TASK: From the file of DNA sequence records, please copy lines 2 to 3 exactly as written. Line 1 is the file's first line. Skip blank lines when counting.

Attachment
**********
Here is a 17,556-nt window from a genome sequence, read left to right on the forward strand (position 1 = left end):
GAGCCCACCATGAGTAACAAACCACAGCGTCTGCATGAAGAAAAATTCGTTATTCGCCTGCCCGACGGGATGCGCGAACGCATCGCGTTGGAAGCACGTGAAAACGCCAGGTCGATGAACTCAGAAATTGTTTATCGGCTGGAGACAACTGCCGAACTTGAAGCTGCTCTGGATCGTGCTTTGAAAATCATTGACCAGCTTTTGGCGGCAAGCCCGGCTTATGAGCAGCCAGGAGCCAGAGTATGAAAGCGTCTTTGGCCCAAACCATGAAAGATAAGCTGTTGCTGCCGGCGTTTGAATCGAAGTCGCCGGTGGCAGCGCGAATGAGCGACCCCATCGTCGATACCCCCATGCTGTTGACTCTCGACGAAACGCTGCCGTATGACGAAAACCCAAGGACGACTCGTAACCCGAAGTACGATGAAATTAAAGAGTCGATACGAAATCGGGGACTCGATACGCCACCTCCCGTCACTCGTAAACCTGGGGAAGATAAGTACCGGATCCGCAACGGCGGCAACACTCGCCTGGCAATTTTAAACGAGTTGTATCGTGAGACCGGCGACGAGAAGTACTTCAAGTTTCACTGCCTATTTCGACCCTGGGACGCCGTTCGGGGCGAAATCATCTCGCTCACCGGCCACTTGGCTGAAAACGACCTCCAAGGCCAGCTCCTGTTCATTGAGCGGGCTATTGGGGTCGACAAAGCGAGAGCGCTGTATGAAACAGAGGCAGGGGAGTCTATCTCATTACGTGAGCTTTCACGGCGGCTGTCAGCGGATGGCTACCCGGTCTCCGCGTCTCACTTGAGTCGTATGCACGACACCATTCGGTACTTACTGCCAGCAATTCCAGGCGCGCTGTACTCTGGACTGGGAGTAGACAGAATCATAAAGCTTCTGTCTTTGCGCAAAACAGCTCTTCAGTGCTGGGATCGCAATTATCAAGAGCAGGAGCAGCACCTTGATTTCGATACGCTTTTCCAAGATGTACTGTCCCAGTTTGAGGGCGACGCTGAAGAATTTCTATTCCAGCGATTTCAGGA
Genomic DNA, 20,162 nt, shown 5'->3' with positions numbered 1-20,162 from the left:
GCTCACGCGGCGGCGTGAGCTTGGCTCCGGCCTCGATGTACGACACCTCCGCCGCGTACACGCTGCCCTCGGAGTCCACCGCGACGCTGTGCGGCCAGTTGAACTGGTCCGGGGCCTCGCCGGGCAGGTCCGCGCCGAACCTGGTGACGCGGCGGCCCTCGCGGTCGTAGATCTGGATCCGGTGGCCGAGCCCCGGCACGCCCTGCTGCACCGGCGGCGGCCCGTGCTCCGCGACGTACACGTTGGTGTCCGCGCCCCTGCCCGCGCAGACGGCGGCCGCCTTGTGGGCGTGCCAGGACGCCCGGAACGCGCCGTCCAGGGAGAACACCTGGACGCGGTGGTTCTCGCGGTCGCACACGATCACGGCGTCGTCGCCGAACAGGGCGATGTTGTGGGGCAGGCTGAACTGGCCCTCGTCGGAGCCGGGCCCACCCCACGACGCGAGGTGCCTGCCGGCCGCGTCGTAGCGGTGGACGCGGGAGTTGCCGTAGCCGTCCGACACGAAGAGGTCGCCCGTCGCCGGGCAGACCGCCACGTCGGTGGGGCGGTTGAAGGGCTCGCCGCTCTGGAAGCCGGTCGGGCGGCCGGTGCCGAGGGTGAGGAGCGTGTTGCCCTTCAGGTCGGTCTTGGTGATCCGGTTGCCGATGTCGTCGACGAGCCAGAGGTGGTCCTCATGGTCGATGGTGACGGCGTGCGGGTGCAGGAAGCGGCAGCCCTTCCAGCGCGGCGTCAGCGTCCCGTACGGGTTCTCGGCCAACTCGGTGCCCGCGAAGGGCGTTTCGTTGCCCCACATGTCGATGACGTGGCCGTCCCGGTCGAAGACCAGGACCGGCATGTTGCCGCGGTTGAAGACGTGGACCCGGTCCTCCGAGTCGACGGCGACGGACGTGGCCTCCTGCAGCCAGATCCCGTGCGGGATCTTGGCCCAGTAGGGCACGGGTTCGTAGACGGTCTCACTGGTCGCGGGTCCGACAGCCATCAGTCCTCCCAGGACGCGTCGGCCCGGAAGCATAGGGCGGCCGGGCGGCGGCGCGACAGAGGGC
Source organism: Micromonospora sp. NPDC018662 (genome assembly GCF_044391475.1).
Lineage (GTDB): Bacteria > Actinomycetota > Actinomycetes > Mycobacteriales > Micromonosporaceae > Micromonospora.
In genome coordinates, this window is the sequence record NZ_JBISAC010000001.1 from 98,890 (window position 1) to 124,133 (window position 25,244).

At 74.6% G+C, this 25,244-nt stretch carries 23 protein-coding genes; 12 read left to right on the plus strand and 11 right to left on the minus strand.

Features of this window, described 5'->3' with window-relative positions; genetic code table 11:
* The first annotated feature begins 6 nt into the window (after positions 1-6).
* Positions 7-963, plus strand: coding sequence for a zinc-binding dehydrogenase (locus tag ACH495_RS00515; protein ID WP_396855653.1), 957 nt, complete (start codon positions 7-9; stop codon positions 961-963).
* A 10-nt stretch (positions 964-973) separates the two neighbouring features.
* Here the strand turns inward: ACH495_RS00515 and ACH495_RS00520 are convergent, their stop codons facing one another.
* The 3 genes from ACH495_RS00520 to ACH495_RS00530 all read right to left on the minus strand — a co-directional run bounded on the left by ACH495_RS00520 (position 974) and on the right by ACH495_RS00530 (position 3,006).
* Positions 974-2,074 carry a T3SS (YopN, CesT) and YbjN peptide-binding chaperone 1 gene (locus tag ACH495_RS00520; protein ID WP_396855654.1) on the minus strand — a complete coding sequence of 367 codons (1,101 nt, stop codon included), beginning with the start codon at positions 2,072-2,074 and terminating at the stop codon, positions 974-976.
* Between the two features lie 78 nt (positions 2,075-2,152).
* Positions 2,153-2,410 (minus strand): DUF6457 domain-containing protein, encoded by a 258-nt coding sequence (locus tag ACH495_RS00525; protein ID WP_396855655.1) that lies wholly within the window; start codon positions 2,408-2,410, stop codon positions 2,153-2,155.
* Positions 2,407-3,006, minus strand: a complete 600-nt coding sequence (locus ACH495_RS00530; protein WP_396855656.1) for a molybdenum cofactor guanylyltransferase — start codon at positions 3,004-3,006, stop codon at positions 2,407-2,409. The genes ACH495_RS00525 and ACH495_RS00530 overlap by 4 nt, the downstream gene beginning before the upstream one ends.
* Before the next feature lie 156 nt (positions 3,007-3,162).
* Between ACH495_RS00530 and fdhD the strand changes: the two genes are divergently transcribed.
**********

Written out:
GAGCCCACCATGAGTAACAAACCACAGCGTCTGCATGAAGAAAAATTCGTTATTCGCCTGCCCGACGGGATGCGCGAACGCATCGCGTTGGAAGCACGTGAAAACGCCAGGTCGATGAACTCAGAAATTGTTTATCGGCTGGAGACAACTGCCGAACTTGAAGCTGCTCTGGATCGTGCTTTGAAAATCATTGACCAGCTTTTGGCGGCAAGCCCGGCTTATGAGCAGCCAGGAGCCAGAGTATGAAAGCGTCTTTGGCCCAAACCATGAAAGATAAGCTGTTGCTGCCGGCGTTTGAATCGAAGTCGCCGGTGGCAGCGCGAATGAGCGACCCCATCGTCGATACCCCCATGCTGTTGACTCTCGACGAAACGCTGCCGTATGACGAAAACCCAAGGACGACTCGTAACCCGAAGTACGATGAAATTAAAGAGTCGATACGAAATCGGGGACTCGATACGCCACCTCCCGTCACTCGTAAACCTGGGGAAGATAAGTACCGGATCCGCAACGGCGGCAACACTCGCCTGGCAATTTTAAACGAGTTGTATCGTGAGACCGGCGACGAGAAGTACTTCAAGTTTCACTGCCTATTTCGACCCTGGGACGCCGTTCGGGGCGAAATCATCTCGCTCACCGGCCACTTGGCTGAAAACGACCTCCAAGGCCAGCTCCTGTTCATTGAGCGGGCTATTGGGGTCGACAAAGCGAGAGCGCTGTATGAAACAGAGGCAGGGGAGTCTATCTCATTACGTGAGCTTTCACGGCGGCTGTCAGCGGATGGCTACCCGGTCTCCGCGTCTCACTTGAGTCGTATGCACGACACCATTCGGTACTTACTGCCAGCAATTCCAGGCGCGCTGTACTCTGGACTGGGAGTAGACAGAATCATAAAGCTTCTGTCTTTGCGCAAAACAGCTCTTCAGTGCTGGGATCGCAATTATCAAGAGCAGGAGCAGCACCTTGATTTCGATACGCTTTTCCAAGATGTACTGTCCCAGTTTGAGGGCGACGCTGAAGAATTTCTATTCCAGCGATTTCAGGA
Genomic DNA, 20,162 nt, shown 5'->3' with positions numbered 1-20,162 from the left: